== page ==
Effectiveness of commercial fly traps. In response to a request by U.S. Navy personnel, a comparison was made of nine commercial fly traps, including the only trap (“Flies-be-gone”) that currently has a national stock number (NSN). The “Flies-be-gone” trap only collected 7% as many house flies and 16% as many blow flies as the most attractive commercial trap (Farnam’s “Terminator”) studied. In a follow-up study in July 2007 that evaluated the relative contributions of trap geometry and attractants to fly collection, the “Flies-be-gone” trap did not collect as many flies as the “Terminator,” regardless of the attractant used. Results of this study may help guide future decisions as to which traps are most effective in collecting flies and provide the best value for the US military. Research addresses NP-104, Veterinary, Medical and Urban Entomology, and the Problem Statement associated with Action Plan Component 2: Detection and Surveillance Technology.

Attractants for sand flies. Multiple lures were tested in MMX mosquito traps for their ability to enhance the capture of sand flies. A human odor sample, octenol, and carbon dioxide were tested in a Latin square design in Aswan, Egypt. Preliminary results indicate that human odors and octenol lures in MMX traps increased the capture of Phlebotomus papatasi, a vector of leishmaniasis in the Middle East. Experiments are in progress to examine effects of trap orientation on capture of sand flies. Research addresses NP-104, Veterinary, Medical and Urban Entomology, and the Problem Statement associated with Action Plan Component 2: Detection and Surveillance Technology.

Unbiased estimators of adult mosquito population density. Unbiased estimators are needed to acquire data that can be used to understand and forecast mosquito distributions in time and space and to reliably predict mosquito-borne disease transmission risk. The mechanical traps presently used to monitor mosquito populations for this purpose provide biased estimates of mosquito density. We have developed a family of preliminary statistical models that explain the relationship between capture rates of adult mosquitoes by mechanical traps and the rate of landing by adult mosquitoes on a human subject. The models allow us to infer mosquito attack rates from mechanical trap data. This capacity is critical to the development of reliable methods for assessing disease transmission risk and for the timely implementation of vector controls that would allow preemption of epizootics/epidemics of mosquito-transmitted disease. Research addresses NP-104, Veterinary, Medical and Urban Entomology, and the Problem Statement associated with Action Plan Component 2: Detection and Surveillance Technology.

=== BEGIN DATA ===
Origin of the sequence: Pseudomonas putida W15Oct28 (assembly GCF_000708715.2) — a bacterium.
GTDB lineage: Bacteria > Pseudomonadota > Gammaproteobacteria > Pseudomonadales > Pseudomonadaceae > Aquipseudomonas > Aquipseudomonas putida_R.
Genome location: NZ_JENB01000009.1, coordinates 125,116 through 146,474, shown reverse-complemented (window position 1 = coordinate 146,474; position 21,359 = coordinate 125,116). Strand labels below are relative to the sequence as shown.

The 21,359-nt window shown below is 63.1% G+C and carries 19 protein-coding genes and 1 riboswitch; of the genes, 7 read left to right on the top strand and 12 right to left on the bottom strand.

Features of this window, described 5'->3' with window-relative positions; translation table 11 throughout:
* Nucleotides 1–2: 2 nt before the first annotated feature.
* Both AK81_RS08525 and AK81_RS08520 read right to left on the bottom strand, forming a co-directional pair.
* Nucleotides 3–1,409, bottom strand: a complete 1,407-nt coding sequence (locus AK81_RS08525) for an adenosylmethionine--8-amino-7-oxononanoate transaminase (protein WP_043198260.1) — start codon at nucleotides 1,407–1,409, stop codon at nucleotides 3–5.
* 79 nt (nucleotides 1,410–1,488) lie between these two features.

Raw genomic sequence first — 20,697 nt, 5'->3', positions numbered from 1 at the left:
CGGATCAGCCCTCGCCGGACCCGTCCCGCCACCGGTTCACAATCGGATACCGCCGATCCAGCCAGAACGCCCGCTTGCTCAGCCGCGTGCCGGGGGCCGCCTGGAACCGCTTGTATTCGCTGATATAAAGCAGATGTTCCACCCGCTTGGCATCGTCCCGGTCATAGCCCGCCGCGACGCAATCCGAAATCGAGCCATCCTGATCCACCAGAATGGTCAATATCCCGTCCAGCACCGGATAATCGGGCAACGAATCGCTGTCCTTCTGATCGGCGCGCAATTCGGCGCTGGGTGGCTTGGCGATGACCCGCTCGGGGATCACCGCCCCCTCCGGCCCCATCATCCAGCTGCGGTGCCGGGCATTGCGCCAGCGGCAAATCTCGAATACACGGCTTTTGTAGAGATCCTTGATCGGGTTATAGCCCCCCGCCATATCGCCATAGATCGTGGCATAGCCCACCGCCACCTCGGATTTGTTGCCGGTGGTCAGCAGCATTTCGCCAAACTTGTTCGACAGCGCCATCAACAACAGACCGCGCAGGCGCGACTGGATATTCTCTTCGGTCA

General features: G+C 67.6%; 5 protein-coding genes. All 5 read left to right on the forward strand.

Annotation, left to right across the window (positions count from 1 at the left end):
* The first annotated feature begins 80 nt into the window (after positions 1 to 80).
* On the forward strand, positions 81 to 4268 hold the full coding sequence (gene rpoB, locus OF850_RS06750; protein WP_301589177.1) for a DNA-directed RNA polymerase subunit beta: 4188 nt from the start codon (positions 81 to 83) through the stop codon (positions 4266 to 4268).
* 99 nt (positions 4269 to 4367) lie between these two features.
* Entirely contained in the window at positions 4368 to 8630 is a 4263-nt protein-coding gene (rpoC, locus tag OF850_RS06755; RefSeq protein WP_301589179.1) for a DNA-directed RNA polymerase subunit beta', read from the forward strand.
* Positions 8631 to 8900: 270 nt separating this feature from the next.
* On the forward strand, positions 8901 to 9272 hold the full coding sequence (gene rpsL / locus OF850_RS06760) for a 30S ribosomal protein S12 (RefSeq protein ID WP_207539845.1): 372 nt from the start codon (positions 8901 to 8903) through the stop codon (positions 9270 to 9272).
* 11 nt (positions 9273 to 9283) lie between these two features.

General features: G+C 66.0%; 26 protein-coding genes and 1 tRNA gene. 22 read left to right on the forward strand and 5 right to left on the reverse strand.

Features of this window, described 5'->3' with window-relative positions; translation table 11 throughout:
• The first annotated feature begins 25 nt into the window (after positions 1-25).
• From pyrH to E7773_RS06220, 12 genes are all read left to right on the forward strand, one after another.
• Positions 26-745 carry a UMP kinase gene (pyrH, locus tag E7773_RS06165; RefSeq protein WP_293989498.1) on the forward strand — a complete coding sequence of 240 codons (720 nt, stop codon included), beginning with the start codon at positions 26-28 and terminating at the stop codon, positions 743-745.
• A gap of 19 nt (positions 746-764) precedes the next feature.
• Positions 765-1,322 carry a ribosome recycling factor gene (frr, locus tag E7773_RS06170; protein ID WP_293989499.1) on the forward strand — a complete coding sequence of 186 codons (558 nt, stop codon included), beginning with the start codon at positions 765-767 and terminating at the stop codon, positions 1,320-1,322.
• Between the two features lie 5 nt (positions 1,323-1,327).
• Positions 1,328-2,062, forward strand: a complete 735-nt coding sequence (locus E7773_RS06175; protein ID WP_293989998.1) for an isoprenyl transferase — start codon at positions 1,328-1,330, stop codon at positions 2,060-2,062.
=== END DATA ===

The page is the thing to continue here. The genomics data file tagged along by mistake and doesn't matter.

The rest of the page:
Development of mosquito vector surveillance systems for seaports of entry in the continental United States. A surveillance system is needed for the detection of mosquito vectors that arrive in the continental United States (CONUS) on seagoing vessels from foreign ports where vector-borne diseases are endemic. With the assistance of local, state, and federal officials, a pilot study site has been identified at the Ports of Charleston, SC and historical mosquito activity data for the Port area are being analyzed. The required permissions necessary to sample arriving vessels, berth areas, and the dockside environment for exotic mosquito vectors and the pathogens they may be carrying are being obtained. The methods and techniques developed in this study will enable surveillance for exotic mosquito species in seaport environments throughout the CONUS and will facilitate the detection, containment, and local eradication of exotic and/or invasive mosquito vectors upon arrival in the USA. Research addresses NP-104, Veterinary, Medical and Urban Entomology, and the Problem Statement associated with Action Plan Component 2: Detection and Surveillance Technology.